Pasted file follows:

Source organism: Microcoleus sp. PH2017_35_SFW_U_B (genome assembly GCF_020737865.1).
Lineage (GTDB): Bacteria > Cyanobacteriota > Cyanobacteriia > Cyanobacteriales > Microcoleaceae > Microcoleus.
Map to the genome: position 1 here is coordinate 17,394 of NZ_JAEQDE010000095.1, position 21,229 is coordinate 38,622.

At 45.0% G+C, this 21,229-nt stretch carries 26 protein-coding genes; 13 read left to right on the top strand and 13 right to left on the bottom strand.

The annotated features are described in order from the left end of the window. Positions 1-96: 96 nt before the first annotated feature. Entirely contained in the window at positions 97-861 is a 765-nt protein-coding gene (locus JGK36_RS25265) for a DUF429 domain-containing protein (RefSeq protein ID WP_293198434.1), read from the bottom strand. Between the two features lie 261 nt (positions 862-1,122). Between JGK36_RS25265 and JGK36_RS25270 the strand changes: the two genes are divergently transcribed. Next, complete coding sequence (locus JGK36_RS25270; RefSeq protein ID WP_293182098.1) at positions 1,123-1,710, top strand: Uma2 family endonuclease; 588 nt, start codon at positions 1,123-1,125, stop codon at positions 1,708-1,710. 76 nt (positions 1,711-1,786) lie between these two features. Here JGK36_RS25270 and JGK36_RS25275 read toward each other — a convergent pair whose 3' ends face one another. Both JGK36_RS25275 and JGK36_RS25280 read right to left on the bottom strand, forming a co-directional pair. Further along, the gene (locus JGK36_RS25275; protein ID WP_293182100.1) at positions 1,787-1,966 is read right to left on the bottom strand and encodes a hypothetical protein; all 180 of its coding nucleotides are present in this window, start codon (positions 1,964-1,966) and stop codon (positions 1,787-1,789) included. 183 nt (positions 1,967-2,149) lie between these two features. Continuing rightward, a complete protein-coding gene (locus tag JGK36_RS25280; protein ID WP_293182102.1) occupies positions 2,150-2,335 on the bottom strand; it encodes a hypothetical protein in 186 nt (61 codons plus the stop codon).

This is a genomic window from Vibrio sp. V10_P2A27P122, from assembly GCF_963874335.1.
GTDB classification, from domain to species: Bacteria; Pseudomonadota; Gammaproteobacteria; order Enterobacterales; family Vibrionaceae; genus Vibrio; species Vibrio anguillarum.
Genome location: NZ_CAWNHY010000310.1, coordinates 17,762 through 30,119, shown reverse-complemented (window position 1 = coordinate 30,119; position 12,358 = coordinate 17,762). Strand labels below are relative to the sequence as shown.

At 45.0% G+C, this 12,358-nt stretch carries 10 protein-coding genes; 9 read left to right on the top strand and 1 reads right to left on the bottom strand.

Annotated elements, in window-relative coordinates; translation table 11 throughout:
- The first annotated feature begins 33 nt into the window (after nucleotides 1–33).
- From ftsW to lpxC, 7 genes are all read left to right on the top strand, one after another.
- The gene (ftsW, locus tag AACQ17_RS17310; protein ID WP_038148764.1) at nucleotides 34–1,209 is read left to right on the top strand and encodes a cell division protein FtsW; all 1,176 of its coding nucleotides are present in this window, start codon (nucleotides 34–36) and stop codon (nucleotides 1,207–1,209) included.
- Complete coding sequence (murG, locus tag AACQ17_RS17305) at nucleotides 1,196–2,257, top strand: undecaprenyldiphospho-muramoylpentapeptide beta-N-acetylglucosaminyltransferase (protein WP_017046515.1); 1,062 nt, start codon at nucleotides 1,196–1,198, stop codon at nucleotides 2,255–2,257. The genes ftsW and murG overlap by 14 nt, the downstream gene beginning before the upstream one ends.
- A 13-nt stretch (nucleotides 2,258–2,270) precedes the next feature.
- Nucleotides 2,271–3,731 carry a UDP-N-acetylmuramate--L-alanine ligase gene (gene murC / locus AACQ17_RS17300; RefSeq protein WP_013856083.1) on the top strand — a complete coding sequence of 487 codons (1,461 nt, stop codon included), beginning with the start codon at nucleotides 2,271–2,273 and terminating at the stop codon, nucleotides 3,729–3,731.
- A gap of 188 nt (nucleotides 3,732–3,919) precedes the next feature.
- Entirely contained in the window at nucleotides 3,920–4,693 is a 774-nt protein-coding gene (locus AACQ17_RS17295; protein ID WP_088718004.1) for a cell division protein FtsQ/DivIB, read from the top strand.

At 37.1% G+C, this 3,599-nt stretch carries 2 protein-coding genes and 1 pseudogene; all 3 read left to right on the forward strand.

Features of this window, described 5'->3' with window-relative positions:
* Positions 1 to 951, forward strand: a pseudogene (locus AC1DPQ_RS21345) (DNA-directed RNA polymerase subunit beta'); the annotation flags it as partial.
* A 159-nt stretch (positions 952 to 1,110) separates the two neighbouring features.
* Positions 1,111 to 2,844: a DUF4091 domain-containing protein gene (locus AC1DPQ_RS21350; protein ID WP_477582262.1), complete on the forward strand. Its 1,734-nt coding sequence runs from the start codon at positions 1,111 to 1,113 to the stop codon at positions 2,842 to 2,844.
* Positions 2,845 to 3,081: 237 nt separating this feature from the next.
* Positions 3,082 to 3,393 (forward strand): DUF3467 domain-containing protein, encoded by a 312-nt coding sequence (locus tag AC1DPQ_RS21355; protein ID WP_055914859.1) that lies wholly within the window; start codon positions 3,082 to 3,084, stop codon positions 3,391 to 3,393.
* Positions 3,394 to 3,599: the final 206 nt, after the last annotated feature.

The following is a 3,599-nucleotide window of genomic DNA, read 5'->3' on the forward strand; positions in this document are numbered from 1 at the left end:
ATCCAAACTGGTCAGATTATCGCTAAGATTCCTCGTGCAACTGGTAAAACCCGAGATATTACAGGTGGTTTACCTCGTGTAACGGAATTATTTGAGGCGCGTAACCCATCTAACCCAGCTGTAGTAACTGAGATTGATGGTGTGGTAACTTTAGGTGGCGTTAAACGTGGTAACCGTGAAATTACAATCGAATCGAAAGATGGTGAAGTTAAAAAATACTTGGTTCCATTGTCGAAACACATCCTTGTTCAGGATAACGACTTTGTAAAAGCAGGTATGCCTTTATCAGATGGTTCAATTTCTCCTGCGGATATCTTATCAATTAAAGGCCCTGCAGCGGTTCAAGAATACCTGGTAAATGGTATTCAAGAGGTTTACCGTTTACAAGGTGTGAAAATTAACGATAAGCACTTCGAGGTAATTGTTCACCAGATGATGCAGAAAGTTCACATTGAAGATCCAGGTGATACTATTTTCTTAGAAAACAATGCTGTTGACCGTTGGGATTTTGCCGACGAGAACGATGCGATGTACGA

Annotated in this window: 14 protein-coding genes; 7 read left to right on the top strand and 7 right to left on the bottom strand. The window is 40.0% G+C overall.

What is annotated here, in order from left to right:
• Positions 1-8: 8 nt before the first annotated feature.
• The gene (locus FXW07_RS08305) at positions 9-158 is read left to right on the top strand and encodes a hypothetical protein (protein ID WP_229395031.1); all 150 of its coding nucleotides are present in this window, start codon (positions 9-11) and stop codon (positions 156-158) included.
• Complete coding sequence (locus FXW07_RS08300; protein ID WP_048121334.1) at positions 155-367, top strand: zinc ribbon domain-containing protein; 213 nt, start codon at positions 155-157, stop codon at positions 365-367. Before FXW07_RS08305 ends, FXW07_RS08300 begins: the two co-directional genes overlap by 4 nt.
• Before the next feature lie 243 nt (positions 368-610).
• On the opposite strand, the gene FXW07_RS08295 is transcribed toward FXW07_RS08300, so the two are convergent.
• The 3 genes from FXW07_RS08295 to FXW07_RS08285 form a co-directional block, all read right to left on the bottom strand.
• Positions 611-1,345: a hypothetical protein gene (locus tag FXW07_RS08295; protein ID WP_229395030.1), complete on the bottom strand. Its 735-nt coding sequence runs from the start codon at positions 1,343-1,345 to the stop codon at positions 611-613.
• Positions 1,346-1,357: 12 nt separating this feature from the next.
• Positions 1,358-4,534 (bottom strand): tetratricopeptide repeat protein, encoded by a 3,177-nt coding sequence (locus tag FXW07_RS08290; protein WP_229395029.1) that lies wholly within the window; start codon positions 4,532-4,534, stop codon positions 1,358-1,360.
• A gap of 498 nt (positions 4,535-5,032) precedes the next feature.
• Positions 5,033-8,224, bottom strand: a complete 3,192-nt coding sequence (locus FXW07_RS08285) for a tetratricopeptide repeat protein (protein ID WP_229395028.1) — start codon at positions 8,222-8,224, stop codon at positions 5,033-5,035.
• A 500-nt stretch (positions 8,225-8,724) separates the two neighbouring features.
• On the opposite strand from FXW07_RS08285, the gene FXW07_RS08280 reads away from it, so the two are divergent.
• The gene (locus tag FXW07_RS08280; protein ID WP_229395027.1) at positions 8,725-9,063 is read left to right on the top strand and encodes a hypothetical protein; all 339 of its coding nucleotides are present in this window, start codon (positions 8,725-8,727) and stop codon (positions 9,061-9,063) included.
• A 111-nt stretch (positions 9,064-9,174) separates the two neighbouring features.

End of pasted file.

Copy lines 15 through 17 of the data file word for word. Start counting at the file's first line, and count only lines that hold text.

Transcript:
- A 13-nt stretch (nucleotides 2,258–2,270) precedes the next feature.
- Nucleotides 2,271–3,731 carry a UDP-N-acetylmuramate--L-alanine ligase gene (gene murC / locus AACQ17_RS17300; RefSeq protein WP_013856083.1) on the top strand — a complete coding sequence of 487 codons (1,461 nt, stop codon included), beginning with the start codon at nucleotides 2,271–2,273 and terminating at the stop codon, nucleotides 3,729–3,731.
- A gap of 188 nt (nucleotides 3,732–3,919) precedes the next feature.